5 minute read
Interview: Sam // Words: Ollie
“Life is all about making decisions, you have that chance every single day…”
The Peacock Gym in East London is the setting for TheBerlinClub to sit down with the imposing WBA Cruiserweight Intercontinental Champion Richard Riakporhe to discuss life in the squared circle & beyond the ropes.
“My decisions mean I am not the same person as last year & won’t be the same person next year” he continues.
The Opening Bell. //
The 6ft 5 boxer begins the interview by explaining his upbringing: “I grew up in South East London on a big estate which has been knocked down now. A lot of people in that environment were up to no good, involved in all different sorts of crime to get by. I was from a low-income family surrounded by drug addicts…that was my norm. I saw guys with flashy cars gotten through ill gains & that is what I aspired to be like. They had power, money, they got attention from women…it’s natural for a young man to want these things”.
While the life once proved attractive, Richard can fortunately now look back on his situation more wisely: “Once you get involved in that world, the things they never told you about start to become a reality. For a couple of years, the thought of going to prison, getting into trouble with other people & having to prevent yourself from being killed was my reality”.
When questioned as to how he came to realise the falsehoods of this life, he says: “I realised it was a trap. It was an illusion to think you can make it out of that life free from prison or death. At best, you might end up selling drugs, or a drug addict yourself. I realised I needed to do something different”.
Fighting Back. //
While this epiphany was welcome to Richard’s family & friends, it unfortunately did not come before a serious incident could have taken any choice away. At 15, Richard was stabbed. “I shouldn’t even be here talking, I should be in a hole…that’s how serious the stabbing was. Even that didn’t completely change me, it took other people to die around me first. I knew then it was time to change my life for myself & for my family, if I was to have a future worth living” he reflects.
Explaining what happened next, Richard states: “I got into & began to compete in boxing. I realised I was quite decent, but my parents were also enthusiastic about me going to school & studying. I remember my coach advising me not to put all my eggs in one basket & pursue it too. I took it personally at the time, I thought he didn’t rate my ability, but he just meant there was & is no certainty in life. I undertook an access course & eventually got myself into Kingston University, studying Marketing Communications & Advertising”.
Despite education playing a pivotal role in giving Richard a different focus away from crime, it was boxing that stole his attention. He explains, “After I left university, I realised I wanted to pursue boxing & went professional a year after graduating. I have education to fall back on sure, but my ambitions are in boxing & I want to become a world champion. I still have a long way to go, but I am on the right path”.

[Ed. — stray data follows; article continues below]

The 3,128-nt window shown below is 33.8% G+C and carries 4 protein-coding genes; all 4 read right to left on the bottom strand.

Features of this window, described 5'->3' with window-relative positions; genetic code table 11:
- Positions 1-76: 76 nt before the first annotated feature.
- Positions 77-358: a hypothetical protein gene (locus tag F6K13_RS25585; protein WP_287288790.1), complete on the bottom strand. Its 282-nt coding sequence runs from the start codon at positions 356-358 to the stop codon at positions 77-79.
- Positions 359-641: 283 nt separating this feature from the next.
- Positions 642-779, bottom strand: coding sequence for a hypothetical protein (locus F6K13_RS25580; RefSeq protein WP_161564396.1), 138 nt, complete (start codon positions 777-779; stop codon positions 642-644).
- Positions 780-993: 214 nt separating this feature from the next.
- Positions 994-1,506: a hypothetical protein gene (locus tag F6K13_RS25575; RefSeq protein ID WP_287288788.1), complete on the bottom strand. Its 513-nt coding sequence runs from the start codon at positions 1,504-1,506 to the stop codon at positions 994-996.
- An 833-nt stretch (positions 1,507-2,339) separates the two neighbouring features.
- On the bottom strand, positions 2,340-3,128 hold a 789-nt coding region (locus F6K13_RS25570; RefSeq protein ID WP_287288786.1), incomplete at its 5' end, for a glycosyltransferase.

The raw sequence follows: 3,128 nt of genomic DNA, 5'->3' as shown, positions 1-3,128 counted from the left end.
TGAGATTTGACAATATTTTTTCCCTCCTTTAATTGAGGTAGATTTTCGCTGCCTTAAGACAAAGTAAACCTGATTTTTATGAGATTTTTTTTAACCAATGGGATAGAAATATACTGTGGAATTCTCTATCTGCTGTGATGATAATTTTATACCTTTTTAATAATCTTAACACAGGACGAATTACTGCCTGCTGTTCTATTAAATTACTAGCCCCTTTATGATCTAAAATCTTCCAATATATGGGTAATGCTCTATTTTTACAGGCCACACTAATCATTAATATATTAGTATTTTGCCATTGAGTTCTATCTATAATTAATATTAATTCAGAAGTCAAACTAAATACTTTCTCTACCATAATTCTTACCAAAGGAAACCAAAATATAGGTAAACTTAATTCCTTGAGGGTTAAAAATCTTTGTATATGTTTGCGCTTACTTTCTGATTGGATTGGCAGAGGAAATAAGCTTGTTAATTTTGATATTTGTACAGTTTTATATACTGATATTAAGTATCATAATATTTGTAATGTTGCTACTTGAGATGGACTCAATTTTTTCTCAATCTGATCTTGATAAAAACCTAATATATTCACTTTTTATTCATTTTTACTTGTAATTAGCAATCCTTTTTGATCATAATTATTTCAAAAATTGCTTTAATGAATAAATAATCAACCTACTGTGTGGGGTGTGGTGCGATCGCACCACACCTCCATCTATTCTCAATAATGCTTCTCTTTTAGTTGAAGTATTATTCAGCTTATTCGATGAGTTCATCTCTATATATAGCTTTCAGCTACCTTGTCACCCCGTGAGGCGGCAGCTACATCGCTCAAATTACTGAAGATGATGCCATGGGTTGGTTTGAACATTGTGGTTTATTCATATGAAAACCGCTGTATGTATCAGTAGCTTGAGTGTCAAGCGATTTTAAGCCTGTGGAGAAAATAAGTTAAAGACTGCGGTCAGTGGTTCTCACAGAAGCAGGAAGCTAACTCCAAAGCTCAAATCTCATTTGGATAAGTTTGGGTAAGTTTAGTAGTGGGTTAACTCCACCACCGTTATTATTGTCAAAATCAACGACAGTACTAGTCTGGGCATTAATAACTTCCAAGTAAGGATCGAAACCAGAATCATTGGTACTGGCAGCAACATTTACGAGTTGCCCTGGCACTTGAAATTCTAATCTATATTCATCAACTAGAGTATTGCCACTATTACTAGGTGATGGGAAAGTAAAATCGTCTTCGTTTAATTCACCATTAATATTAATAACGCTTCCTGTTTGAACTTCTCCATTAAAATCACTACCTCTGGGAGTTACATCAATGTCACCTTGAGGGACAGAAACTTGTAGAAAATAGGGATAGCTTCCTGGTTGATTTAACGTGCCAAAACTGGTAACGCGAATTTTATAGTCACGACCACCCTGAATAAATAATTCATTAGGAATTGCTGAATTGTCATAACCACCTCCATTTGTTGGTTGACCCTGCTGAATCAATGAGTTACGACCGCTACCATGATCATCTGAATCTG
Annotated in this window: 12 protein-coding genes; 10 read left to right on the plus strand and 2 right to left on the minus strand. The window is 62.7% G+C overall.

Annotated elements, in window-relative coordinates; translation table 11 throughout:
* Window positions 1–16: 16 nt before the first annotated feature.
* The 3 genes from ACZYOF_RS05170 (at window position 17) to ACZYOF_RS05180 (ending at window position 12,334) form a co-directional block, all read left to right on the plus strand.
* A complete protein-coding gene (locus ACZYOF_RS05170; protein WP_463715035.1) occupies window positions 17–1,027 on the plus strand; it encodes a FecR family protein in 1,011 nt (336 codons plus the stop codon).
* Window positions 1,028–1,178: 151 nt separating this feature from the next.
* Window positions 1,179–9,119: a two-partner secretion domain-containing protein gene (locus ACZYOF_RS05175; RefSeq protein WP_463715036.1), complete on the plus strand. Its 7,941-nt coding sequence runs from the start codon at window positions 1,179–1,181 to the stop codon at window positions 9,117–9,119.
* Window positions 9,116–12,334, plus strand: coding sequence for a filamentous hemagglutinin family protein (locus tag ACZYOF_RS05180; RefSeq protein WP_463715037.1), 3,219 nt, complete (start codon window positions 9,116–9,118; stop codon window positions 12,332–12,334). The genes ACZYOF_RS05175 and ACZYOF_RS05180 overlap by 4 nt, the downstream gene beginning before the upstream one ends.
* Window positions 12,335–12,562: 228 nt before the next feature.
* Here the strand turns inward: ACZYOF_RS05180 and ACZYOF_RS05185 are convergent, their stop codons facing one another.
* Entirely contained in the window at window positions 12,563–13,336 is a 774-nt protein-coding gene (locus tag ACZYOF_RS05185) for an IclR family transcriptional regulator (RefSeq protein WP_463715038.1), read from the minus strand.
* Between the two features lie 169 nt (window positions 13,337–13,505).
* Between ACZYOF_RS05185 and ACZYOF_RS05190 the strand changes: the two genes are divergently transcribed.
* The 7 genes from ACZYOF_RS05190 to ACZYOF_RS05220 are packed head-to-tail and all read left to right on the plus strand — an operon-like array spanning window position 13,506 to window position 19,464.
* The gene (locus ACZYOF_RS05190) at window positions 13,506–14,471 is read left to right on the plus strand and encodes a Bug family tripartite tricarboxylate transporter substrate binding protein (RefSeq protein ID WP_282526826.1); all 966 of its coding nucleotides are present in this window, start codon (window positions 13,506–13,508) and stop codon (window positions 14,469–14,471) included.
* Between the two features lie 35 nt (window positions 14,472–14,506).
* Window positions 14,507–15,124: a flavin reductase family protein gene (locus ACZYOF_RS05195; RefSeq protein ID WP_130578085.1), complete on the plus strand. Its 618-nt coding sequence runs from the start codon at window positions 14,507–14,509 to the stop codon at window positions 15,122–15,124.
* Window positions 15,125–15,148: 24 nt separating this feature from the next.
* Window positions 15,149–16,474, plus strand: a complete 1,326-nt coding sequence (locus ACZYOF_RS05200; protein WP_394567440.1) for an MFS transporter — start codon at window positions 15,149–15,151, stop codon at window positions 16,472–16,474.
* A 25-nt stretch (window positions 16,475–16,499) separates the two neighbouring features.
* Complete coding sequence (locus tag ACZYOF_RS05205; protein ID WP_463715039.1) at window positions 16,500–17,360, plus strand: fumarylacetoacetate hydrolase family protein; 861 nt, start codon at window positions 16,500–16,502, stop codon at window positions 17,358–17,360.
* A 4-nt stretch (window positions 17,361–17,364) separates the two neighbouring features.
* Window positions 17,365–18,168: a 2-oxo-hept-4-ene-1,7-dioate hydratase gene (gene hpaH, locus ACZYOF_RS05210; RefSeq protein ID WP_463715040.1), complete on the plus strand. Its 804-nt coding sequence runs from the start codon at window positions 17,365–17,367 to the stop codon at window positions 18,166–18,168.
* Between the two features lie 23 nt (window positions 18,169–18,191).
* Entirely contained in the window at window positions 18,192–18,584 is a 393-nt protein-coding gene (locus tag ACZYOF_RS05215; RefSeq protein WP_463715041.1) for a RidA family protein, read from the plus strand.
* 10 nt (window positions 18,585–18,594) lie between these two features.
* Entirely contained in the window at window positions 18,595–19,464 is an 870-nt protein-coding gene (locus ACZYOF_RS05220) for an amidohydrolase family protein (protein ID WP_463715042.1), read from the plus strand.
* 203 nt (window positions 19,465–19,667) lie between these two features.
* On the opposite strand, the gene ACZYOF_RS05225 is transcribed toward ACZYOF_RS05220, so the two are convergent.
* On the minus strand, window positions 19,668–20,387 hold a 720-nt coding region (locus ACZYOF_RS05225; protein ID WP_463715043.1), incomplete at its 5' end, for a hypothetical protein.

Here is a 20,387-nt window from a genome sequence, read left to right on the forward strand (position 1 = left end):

The 29-year-old is still early in his boxing journey but is able to grasp the opportunities the sport has afforded him to date: “When I was on the streets, I realised we got into problems simply because of boredom. Your environment is crucial to your progress. There is a saying that if you hang around five rich people, you are going to be the sixth. Boxing has given me discipline, allowed me to meet great people & above all, has kept me occupied. When you are training all week & competing at the weekend, you don’t have the time or energy to get into trouble”.
Summarising his current thought process, he notes, “I’m boxing on Sky Sports & winning titles now, but you must remember where you came from. My deprived & difficult childhood has given me the hunger to strive for better. A man once said to me that if you want to live a better lifestyle tomorrow, you’ve got to work hard today. That is what I live by”.
Championship Rounds. //
With an upcoming fight for the prestigious British Title looming, it would be easy to be unnerved by the pressure & spotlight that awaits, but Richard Riakporhe is unmoved. “You have to be comfortable about being uncomfortable, especially in boxing. The Jack Massey fight will be a good challenge” he says.
Despite being the favourite, Richard is by no means taking the bout lightly: “To win the British Title would be amazing, but I don’t take it for granted. Tyson Fury boxed against Otto Wallin earlier this year & ended up with serious damage to his eye. There is no such thing as an easy fight, but when I get in that ring, I will be excited, confident & ready to destroy my opponent”.
If he is successful, big things will surely await, including that elusive world title shot he craves, but the Kingston graduate is keen to stress his battles haven’t just been in the ring: “I have had a lot of adversity to get to the position I am in right now. I use the energy to motivate myself. Being here after all that I have been through, it just feels like my destiny to get to the top. I have the tools & attributes to get me there & with more experience, my goal will be achieved I am sure”.
He is also clear on another goal he has in mind: “My quest is to keep inspiring people who come from nothing. I feel like that is more powerful than me winning world honours”.
We conclude our time with Richard by asking for advice to up & coming talents in boxing & beyond. He replies, “I would say keep your life simple, don’t complicate things. You should not care what people think, that held me back. Life began when I started to be free of those opinions”.
Richard Riakporhe is a standout example of how a difficult beginning does not have to mean a difficult end. As he says poetically himself, “success is not a destination, it’s a lifestyle”
Follow Richard @r_riakporhe